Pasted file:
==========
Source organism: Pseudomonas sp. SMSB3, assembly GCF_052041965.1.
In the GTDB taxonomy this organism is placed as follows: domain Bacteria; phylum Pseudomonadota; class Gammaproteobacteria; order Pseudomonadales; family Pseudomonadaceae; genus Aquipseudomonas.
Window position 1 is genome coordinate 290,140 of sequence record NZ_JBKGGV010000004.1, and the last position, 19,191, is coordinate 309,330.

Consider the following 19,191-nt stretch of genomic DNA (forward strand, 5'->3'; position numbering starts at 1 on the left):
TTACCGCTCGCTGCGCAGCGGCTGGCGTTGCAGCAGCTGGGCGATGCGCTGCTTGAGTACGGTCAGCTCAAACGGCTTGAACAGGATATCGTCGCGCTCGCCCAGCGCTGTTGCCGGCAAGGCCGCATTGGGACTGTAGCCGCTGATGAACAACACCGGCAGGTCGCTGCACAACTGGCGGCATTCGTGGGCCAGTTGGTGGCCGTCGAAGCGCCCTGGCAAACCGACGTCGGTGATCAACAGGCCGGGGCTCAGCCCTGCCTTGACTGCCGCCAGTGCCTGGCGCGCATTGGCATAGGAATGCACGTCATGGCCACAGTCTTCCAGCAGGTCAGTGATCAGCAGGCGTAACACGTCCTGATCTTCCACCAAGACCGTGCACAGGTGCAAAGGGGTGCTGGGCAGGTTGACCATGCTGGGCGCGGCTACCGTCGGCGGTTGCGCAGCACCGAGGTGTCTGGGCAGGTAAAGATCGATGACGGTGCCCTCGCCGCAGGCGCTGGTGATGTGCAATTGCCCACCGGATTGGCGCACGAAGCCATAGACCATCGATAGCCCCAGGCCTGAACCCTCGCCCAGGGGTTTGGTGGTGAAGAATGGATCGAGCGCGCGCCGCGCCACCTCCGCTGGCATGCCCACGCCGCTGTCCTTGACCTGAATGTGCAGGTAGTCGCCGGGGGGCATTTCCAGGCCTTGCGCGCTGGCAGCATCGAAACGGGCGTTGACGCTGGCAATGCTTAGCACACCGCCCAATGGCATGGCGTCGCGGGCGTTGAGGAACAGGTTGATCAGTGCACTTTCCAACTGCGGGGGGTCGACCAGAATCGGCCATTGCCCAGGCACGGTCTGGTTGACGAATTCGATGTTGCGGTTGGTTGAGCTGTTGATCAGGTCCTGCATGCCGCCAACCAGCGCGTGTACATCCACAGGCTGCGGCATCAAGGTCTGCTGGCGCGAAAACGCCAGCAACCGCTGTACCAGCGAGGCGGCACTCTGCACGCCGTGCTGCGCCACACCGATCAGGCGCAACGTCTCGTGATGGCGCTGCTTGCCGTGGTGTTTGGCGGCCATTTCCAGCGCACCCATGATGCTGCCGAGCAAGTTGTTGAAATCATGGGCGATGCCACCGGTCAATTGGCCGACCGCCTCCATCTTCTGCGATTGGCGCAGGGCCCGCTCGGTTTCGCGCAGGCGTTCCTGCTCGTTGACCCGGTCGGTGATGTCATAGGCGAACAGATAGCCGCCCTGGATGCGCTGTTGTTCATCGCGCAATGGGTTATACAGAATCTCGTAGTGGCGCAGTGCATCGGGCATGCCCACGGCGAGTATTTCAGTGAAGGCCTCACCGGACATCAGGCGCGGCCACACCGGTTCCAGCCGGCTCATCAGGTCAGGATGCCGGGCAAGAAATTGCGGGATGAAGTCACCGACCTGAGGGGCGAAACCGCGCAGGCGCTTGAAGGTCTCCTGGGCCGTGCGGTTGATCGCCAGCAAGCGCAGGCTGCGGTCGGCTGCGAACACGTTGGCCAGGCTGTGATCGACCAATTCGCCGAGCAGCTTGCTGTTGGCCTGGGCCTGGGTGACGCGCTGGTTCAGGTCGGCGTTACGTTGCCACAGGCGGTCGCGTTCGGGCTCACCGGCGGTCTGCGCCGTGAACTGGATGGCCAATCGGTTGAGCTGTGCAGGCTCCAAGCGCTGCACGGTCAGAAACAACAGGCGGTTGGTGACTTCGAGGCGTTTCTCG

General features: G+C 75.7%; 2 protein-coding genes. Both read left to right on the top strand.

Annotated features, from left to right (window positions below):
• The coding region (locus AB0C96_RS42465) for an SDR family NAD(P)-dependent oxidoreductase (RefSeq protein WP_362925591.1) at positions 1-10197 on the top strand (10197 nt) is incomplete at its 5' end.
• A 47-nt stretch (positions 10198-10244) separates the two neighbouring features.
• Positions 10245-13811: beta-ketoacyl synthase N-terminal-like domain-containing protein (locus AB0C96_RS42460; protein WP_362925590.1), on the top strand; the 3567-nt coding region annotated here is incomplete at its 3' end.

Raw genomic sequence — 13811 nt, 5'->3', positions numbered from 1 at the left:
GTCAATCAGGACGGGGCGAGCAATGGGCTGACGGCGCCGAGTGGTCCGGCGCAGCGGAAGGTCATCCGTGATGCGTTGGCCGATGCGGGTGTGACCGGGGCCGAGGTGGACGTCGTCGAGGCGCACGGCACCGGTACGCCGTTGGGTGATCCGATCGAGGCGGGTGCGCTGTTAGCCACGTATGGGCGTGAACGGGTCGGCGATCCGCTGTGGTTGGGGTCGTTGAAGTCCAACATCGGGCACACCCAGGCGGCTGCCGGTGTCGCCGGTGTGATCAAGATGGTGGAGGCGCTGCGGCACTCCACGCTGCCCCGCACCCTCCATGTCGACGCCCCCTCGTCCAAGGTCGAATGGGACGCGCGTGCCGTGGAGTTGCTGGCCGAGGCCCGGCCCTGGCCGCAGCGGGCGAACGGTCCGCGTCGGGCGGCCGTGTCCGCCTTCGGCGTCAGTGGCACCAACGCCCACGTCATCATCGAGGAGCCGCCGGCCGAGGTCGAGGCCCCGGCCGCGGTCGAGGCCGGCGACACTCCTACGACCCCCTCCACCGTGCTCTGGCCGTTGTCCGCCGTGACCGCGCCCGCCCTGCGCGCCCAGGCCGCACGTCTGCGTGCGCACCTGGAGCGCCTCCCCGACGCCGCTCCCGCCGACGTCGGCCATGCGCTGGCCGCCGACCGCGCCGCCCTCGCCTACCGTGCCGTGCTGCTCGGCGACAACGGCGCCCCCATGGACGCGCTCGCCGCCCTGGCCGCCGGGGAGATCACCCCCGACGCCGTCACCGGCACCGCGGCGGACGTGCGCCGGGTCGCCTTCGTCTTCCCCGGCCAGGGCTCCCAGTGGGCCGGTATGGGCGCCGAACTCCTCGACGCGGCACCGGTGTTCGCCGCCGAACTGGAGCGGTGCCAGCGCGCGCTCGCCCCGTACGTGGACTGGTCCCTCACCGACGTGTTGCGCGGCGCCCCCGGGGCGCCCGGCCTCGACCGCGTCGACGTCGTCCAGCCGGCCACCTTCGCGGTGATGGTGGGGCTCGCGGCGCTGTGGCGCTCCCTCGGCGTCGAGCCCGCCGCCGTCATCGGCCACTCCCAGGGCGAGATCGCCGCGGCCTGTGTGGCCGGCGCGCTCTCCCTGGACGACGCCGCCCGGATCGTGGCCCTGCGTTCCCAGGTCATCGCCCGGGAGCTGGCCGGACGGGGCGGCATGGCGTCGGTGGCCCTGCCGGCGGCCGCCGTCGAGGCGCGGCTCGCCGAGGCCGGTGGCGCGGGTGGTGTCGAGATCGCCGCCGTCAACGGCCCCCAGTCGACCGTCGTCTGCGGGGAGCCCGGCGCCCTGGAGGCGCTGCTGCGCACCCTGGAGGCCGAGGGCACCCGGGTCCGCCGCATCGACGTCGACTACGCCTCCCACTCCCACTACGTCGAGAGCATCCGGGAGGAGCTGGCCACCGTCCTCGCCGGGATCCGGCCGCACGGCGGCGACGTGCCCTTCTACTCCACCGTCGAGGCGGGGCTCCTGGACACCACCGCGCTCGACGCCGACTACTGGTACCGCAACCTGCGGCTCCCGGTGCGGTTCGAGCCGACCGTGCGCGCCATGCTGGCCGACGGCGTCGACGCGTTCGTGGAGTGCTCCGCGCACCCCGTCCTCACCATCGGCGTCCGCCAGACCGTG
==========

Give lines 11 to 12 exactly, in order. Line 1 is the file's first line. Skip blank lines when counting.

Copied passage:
Raw genomic sequence — 13811 nt, 5'->3', positions numbered from 1 at the left:
GTCAATCAGGACGGGGCGAGCAATGGGCTGACGGCGCCGAGTGGTCCGGCGCAGCGGAAGGTCATCCGTGATGCGTTGGCCGATGCGGGTGTGACCGGGGCCGAGGTGGACGTCGTCGAGGCGCACGGCACCGGTACGCCGTTGGGTGATCCGATCGAGGCGGGTGCGCTGTTAGCCACGTATGGGCGTGAACGGGTCGGCGATCCGCTGTGGTTGGGGTCGTTGAAGTCCAACATCGGGCACACCCAGGCGGCTGCCGGTGTCGCCGGTGTGATCAAGATGGTGGAGGCGCTGCGGCACTCCACGCTGCCCCGCACCCTCCATGTCGACGCCCCCTCGTCCAAGGTCGAATGGGACGCGCGTGCCGTGGAGTTGCTGGCCGAGGCCCGGCCCTGGCCGCAGCGGGCGAACGGTCCGCGTCGGGCGGCCGTGTCCGCCTTCGGCGTCAGTGGCACCAACGCCCACGTCATCATCGAGGAGCCGCCGGCCGAGGTCGAGGCCCCGGCCGCGGTCGAGGCCGGCGACACTCCTACGACCCCCTCCACCGTGCTCTGGCCGTTGTCCGCCGTGACCGCGCCCGCCCTGCGCGCCCAGGCCGCACGTCTGCGTGCGCACCTGGAGCGCCTCCCCGACGCCGCTCCCGCCGACGTCGGCCATGCGCTGGCCGCCGACCGCGCCGCCCTCGCCTACCGTGCCGTGCTGCTCGGCGACAACGGCGCCCCCATGGACGCGCTCGCCGCCCTGGCCGCCGGGGAGATCACCCCCGACGCCGTCACCGGCACCGCGGCGGACGTGCGCCGGGTCGCCTTCGTCTTCCCCGGCCAGGGCTCCCAGTGGGCCGGTATGGGCGCCGAACTCCTCGACGCGGCACCGGTGTTCGCCGCCGAACTGGAGCGGTGCCAGCGCGCGCTCGCCCCGTACGTGGACTGGTCCCTCACCGACGTGTTGCGCGGCGCCCCCGGGGCGCCCGGCCTCGACCGCGTCGACGTCGTCCAGCCGGCCACCTTCGCGGTGATGGTGGGGCTCGCGGCGCTGTGGCGCTCCCTCGGCGTCGAGCCCGCCGCCGTCATCGGCCACTCCCAGGGCGAGATCGCCGCGGCCTGTGTGGCCGGCGCGCTCTCCCTGGACGACGCCGCCCGGATCGTGGCCCTGCGTTCCCAGGTCATCGCCCGGGAGCTGGCCGGACGGGGCGGCATGGCGTCGGTGGCCCTGCCGGCGGCCGCCGTCGAGGCGCGGCTCGCCGAGGCCGGTGGCGCGGGTGGTGTCGAGATCGCCGCCGTCAACGGCCCCCAGTCGACCGTCGTCTGCGGGGAGCCCGGCGCCCTGGAGGCGCTGCTGCGCACCCTGGAGGCCGAGGGCACCCGGGTCCGCCGCATCGACGTCGACTACGCCTCCCACTCCCACTACGTCGAGAGCATCCGGGAGGAGCTGGCCACCGTCCTCGCCGGGATCCGGCCGCACGGCGGCGACGTGCCCTTCTACTCCACCGTCGAGGCGGGGCTCCTGGACACCACCGCGCTCGACGCCGACTACTGGTACCGCAACCTGCGGCTCCCGGTGCGGTTCGAGCCGACCGTGCGCGCCATGCTGGCCGACGGCGTCGACGCGTTCGTGGAGTGCTCCGCGCACCCCGTCCTCACCATCGGCGTCCGCCAGACCGTG